And of course it helps that Jake Gittes is deliberately based on one of the all-time classic protagonists of world literature. Not that he has a lot in common with Oedipus, really, but even the slight resonance with Oedipus’s tragic blindness to his own culpability, and the deliberate references to the very first detective story, goes a long way toward making Jake a haunting character.

In the climax, the protagonist must confront his greatest nightmare

This is a very important point: in the climax of CHINATOWN, Jake finds himself (actually deliberately drives himself) right back into the same situation that almost crushed in him in his past. The climax externalizes Jake's GHOST, or WOUND: he is in Chinatown again, a wonderful, seedy, ominous visual, and he's trying to save another woman, two of them this time, when the last time all his best efforts to save a woman in Chinatown resulted in her getting hurt (in some way that was awful enough that he quit the police force). The lesson here is - spend some quality time figuring out how to bring your hero/ine's greatest nightmare to life: in setting, set decoration, characters involved, actions taken. If you know your hero/ine's ghost and greatest fear, then you should be able to come up with a great setting that will be unique, resonant, and entirely specific to that protagonist (and often to the villain as well.)

So what I hope you get from this post is a glimpse of how breaking down what techniques go into creating a specific character can teach you some tricks to use for your own characters.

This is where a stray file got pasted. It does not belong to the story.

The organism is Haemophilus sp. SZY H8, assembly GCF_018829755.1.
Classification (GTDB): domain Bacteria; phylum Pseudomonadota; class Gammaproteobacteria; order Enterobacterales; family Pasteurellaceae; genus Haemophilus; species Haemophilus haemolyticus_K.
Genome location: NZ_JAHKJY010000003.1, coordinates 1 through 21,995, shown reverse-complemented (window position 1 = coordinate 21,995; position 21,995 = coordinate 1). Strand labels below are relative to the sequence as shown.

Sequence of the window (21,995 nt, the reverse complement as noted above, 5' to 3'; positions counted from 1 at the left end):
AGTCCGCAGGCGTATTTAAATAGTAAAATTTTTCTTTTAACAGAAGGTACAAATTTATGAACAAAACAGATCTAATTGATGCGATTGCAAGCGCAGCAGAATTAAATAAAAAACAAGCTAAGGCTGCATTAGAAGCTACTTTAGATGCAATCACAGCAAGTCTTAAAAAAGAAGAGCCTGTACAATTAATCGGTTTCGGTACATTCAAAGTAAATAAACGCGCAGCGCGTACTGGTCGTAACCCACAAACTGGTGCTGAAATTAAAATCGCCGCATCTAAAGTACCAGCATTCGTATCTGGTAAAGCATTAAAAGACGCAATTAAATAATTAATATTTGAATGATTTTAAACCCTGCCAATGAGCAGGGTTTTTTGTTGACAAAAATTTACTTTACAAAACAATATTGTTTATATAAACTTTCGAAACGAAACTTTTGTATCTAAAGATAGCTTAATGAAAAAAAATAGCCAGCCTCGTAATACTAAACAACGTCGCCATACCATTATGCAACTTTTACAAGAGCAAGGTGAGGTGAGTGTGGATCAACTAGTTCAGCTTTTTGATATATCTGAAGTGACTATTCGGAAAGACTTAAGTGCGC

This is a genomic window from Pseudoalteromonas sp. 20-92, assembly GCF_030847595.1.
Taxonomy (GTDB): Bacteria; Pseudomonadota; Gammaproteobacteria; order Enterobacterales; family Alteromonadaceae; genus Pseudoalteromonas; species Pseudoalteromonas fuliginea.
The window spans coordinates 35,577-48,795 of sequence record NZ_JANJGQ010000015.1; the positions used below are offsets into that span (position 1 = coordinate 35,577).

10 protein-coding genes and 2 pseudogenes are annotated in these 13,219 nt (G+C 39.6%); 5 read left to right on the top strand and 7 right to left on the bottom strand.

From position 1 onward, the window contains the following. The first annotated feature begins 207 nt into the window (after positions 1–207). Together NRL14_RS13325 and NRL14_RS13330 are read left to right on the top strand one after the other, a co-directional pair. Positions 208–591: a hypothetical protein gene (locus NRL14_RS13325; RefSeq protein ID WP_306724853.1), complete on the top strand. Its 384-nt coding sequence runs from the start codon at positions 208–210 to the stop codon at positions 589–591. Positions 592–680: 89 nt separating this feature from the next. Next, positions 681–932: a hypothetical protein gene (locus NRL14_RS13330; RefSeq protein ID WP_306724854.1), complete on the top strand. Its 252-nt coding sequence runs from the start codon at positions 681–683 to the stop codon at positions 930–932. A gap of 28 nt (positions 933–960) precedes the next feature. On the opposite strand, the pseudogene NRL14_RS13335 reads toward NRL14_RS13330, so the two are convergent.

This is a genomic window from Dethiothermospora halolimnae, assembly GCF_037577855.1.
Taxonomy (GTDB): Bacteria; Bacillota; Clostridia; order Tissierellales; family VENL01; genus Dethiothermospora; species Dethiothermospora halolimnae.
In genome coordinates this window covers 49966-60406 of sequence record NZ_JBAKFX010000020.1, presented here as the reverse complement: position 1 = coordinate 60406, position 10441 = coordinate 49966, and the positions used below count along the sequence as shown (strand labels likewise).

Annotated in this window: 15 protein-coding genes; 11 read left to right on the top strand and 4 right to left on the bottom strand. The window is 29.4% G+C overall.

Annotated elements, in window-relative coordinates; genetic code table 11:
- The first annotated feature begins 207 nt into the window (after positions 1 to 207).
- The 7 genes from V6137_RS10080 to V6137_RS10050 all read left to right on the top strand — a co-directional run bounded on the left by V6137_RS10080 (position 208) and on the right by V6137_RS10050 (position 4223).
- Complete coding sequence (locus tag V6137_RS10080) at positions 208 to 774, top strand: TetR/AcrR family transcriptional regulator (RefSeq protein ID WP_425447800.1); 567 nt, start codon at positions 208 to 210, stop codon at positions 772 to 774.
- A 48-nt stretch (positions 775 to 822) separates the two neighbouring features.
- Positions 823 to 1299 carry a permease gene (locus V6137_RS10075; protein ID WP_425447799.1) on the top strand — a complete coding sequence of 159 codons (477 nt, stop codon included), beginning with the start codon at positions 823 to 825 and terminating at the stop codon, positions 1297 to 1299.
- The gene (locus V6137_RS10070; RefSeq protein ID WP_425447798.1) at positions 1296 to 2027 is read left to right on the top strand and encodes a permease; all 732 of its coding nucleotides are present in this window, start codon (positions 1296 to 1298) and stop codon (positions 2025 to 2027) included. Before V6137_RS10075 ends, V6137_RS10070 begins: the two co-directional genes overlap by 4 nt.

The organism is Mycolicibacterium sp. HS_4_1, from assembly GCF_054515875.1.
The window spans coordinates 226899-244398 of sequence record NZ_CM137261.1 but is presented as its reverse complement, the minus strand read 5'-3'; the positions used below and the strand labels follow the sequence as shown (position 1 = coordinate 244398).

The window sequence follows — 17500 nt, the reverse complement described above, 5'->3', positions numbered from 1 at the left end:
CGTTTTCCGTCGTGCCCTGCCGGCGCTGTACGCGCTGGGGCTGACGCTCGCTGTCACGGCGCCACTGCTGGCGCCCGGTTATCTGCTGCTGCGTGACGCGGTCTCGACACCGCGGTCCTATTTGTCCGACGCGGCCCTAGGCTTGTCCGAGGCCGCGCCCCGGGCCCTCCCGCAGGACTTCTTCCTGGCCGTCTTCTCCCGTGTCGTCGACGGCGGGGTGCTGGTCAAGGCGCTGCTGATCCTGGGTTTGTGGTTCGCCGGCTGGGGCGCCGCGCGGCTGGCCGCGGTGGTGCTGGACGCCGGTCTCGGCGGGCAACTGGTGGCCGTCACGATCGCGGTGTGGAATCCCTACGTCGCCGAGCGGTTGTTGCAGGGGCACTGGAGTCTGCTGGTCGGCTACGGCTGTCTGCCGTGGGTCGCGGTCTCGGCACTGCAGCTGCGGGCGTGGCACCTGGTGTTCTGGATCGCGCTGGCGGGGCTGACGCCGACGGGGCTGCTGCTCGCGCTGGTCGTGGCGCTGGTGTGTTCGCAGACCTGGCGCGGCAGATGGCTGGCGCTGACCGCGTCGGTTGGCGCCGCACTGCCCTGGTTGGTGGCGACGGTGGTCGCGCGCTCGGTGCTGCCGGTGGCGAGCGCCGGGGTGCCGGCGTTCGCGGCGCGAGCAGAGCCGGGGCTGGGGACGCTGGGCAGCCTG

I bet you can guess my next suggestion and blog, too. Make a list of YOUR top ten hero/ines, some from films, some from books, like we did with villains, here: What Makes a Great Villain?, and let’s take a look at what turns you on in a protagonist.

- Alex

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I have succumbed and put the Screenwriting Tricks workbook up for Nook and on Smashwords, where yes, you can finally download it as a pdf file or whatever format you want. Any version - $2.99!



- Smashwords (includes pdf and online viewing)

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Previous articles on story structure: (all also linked at right hand side of blog under WRITING ARTICLES).

Story Structure 101 - The Index Card Method

Screenwriting - The Craft

What's Your Premise?

What is High Concept?

Why the Three Act Structure?

Elements of Act One

Elements of Act Two

Elements of Act Two, Part 2

Elements of Act Three, Part 1

Elements of Act Three, Part 2

What Makes a Great Climax?

Visual Storytelling Part 1

Visual Storytelling Part 2

Creating Suspense

Creating Suspense, Part 2

Fairy Tale Structure and the List

Meta Structure

What Makes a Great Villain?

Villains: The Forces of Antagonism

23 comments:

Stephen D. Rogers said...

I like flawed protags. Not just because of their past, but because they're flawed in the present.

The Terminator in TERMINATOR 2 is not quite up to defeating the T1000. He's weary and he has to learn throughout the movie.

The Bruce Willis character in DIE HARD is acting throughout most of the movie without ever really knowing what's happening.

In EMMA, Emma misreads situations and hits a wrong social note at a picnic, although she is always trying to do the right thing.

Patrick Genzie in GONE BABY GONE (the movie at least, I don't remember the book) doesn't really know what's going on through most of the movie. His belief about what is going on is colored by his world view.

Jake in CHINA TOWN also misreads the situation based on his view of the world.

In my WIP, my protag is given the answer halfway through the book but is desperately believes something else is happening because it meshes with his inner desire.

Holly Y said...

In movies: Willow (small person saves the baby and saves the world), Spiderman (ultimate misunderstood teen), and the little bushman in The Gods Must Be Crazy.

In books: Eowyn from LotR (she slays the king of the night riders single handedly), Gustine in The Dress Lodger (hardworking and feisty to save her baby) and Gordianus the Finder in Steven Saylor's Rome mysteries.

I prefer protags who are not so much flawed as vulnerable. From this list I can also see a theme of babies and children. :/